And that, Dr. Adkins says, is really bad. "If you wait too long, you could be at risk of loss of function or losing the finger entirely, depending on how things go with the ring," he says.
So what should you do if you can't get your ring off?
While there's zero shame in seeking emergency care right away, it's understandable that you might want to try some home hacks first—and there are plenty.
Rest with your hand raised
"If the hand is a little swollen and you think you can get the swelling down, you could raise your hand up and give it a little time," Kathryn Boling, MD, a primary care physician at Baltimore's Mercy Medical Center, tells Health. This allows blood and fluid to drain away from your fingers, possibly reducing swelling in the process. "You may be able to get the ring right off after a while," Dr. Boling says.
Try to lubricate the ring
The key here is to use a lubricant on the ring itself and not your entire finger, Dr. Adkins says. "You want to be cautious with how much you use," he says. "Once you get too much on there, it makes it hard to get the ring off your finger because you can have a hard time grasping it."
As for what, exactly, to use, Dr. Nelson suggests soap, petroleum jelly, or hand cream. "Usually, with enough wiggling back and forth, people can get it off," he says.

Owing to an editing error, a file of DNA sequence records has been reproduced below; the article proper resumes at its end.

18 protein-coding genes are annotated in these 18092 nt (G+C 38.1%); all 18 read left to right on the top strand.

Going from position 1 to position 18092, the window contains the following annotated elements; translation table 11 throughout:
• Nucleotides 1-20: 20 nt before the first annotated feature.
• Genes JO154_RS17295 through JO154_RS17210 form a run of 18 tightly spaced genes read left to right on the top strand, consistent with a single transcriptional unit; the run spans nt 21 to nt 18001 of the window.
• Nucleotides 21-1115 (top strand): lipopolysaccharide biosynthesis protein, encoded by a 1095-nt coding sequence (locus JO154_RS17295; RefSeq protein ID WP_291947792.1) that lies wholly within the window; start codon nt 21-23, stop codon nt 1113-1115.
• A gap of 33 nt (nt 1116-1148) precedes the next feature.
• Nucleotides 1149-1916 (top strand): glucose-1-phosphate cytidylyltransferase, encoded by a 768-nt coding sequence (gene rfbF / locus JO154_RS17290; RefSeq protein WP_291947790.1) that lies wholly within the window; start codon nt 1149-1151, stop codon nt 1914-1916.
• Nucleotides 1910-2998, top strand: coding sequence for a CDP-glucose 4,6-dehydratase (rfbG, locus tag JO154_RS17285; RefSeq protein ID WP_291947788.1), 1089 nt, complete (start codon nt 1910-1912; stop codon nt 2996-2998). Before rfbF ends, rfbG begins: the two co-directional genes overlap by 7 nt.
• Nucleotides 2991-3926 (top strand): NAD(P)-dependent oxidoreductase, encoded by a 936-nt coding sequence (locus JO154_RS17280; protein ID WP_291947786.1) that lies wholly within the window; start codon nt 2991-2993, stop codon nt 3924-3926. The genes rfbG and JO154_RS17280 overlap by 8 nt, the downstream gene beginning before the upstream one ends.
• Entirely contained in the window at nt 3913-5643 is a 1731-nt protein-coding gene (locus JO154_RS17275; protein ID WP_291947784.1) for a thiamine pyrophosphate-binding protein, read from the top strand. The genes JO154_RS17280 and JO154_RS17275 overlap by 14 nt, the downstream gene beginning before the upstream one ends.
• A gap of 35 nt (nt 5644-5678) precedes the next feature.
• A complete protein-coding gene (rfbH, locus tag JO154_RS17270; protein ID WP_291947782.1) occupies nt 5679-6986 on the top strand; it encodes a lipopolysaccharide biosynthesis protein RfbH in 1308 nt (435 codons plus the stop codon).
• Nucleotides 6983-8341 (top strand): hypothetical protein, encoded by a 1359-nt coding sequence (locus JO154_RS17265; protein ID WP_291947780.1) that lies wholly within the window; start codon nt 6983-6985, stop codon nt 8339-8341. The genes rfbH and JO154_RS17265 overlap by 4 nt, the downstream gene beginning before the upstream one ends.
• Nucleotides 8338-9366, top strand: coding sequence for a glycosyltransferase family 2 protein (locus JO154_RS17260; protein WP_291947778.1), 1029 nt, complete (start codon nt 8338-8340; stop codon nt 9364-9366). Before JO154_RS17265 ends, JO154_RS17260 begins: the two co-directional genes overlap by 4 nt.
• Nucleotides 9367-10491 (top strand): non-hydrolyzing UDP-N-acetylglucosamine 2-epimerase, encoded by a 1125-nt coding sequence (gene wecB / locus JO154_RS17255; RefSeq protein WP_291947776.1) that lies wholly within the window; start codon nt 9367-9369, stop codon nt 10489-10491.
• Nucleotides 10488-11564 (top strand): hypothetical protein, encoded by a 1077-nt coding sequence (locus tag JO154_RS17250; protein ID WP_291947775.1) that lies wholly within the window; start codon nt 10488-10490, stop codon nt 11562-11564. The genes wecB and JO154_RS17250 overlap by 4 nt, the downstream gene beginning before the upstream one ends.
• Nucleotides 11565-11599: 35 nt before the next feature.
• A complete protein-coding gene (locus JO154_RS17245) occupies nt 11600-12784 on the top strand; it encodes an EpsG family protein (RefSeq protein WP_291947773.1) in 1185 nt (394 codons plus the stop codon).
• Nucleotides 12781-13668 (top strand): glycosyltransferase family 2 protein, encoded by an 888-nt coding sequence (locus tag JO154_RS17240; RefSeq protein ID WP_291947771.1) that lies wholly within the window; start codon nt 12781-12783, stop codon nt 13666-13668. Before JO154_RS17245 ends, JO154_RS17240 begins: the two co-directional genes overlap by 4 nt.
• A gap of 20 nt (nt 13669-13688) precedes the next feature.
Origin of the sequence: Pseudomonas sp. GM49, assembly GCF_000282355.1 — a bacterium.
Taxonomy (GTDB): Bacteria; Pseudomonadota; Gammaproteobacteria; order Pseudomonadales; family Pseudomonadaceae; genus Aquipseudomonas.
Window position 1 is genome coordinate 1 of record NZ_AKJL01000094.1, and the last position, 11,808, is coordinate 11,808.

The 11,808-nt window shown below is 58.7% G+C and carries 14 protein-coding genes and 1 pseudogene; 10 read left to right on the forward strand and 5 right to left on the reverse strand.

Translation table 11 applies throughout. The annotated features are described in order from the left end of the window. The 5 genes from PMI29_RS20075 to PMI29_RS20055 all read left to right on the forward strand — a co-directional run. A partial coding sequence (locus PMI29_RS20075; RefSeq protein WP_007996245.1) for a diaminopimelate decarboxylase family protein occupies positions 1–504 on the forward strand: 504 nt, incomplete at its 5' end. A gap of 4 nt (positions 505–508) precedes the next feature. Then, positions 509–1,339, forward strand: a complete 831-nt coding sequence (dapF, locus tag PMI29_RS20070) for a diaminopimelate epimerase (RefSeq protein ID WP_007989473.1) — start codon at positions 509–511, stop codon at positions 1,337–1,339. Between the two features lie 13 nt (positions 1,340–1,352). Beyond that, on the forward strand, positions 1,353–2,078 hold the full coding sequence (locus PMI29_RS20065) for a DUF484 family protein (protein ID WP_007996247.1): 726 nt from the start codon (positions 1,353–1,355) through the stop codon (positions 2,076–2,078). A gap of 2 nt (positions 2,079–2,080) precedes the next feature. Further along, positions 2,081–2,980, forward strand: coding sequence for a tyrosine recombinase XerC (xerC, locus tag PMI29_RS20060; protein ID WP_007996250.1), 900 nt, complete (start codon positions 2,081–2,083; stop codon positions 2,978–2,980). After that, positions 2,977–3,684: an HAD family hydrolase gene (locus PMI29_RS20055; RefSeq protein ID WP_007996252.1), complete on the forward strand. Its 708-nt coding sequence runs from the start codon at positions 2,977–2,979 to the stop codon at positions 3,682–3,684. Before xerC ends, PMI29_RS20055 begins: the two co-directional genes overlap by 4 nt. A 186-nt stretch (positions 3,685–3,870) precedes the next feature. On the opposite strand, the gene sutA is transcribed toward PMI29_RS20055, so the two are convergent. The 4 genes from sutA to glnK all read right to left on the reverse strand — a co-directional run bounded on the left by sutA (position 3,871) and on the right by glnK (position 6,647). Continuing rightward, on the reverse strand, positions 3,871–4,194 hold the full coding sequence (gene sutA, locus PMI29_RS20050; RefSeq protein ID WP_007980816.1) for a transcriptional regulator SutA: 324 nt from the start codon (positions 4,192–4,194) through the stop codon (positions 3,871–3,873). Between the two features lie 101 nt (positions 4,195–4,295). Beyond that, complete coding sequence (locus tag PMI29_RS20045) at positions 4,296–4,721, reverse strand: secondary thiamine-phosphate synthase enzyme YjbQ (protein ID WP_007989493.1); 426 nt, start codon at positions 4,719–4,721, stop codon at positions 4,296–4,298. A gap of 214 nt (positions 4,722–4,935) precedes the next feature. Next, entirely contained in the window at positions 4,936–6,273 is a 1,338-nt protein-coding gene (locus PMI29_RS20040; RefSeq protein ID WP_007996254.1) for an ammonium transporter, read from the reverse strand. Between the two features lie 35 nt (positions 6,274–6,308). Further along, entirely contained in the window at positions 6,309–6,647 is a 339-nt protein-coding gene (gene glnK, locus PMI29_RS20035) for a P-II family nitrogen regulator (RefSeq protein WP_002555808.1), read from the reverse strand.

Ice your finger
Ice can be really helpful in this situation, Dr. Adkins says. "It helps constrict the blood vessels that go toward the finger, and you'll get decreased blood flow—that can help shrink the finger," he says. "Everything gets a little more shrunken in the cold."
Try twisting it
This is a little more indepth than it sounds. Dr. Adkins recommends slowly twisting the ring, while trying to pull some of your skin from above the ring to below it. "It can be challenging because you're trying to do this with one hand," he says. If you can recruit a friend or partner for help, have at it.
Use some dental floss
This is a little complicated, but Dr. Nelson says it "works pretty well." To try the hack, slip a piece of fine string or dental floss under your ring. Tightly wrap the string around your finger, up past the knuckle. Then, unwrap the string from the bottom part that's under the ring. The ring should move up and over the string as you unwrap. "Be careful not to leave it on too long," Dr. Adkins says. "Otherwise, you can cut off blood supply to the rest of your finger."
If you've tried all that and the ring still isn't budging, Dr. Boling says you can either go to your local fire station or emergency room. "A lot of times they'll have an instrument that can cut the ring off," she says. Just call ahead to be sure they're equipped to handle your situation, so you don't waste a trip, Dr. Adkins says.
If your ring is sentimental, all is not lost. "In most cases, we can save the ring," Dr. Nelson says. "Then, a jeweler can fix it for you."
To get our top stories delivered to your inbox, sign up for the Healthy Living newsletter.